US core consumer price momentum is likely to slow sharply in early 2022 but monetary trends appear inconsistent with inflation returning to its pre-pandemic level.
Headline and core (i.e. ex. food and energy) annual inflation rates rose to their highest levels since 1982 and 1991 respectively in November (6.8% and 4.9%) – see chart 1.
On a six-month rate of change basis, however, core momentum eased for a third month, albeit remaining high at 2.7% or 5.5% annualised – chart 2. Headline momentum was boosted by a further acceleration of food prices.
The moderation in core momentum mirrors a slowdown in six-month growth of broad money 14 months earlier – chart 3. The apparent relationship suggests a further significant fall in six-month core inflation.
A 14-month lead is notably shorter than the average in historical studies of the relationship between money and prices. The judgement here is that supply disruption due to the pandemic has accelerated the transmission mechanism.
While core momentum could slow faster than expected in early 2022, broad money trends argue against a return to the pre-pandemic level: core inflation averaged 2.0% over 2015-19. Six-month growth of the broad measure calculated here* is running at an annualised rate of about 9% versus a 2015-19 average of 5%.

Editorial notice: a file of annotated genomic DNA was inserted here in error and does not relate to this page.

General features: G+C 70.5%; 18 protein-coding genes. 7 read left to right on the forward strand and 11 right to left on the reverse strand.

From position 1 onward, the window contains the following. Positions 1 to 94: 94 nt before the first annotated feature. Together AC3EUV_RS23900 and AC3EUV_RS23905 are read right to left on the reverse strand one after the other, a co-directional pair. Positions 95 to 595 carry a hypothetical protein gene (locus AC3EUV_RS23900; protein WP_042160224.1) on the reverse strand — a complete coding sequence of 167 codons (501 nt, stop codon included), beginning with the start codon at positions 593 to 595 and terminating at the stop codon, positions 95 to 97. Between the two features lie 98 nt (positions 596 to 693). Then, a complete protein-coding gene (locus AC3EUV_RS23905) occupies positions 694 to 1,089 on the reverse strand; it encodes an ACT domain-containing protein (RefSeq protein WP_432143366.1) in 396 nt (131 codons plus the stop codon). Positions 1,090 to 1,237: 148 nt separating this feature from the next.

Broad money growth is being boosted by strong expansion of commercial bank assets as well as ongoing QE. Adjusting for PPP loan forgiveness, banks’ lending book grew by about 9% annualised in the six months to November, with securities holdings rising by 18% – chart 4.
Banks are well capitalised and highly liquid but the October Fed loan officer survey suggested a cooling of credit demand – chart 5. Securities purchases, meanwhile, could slow as QE tapering and a rebound in the Treasury’s cash balance at the Fed following Congressional approval of a rise in the debt ceiling relieve upward pressure on bank reserves.
*M2+ = M2 + large time deposits at commercial banks + institutional money funds.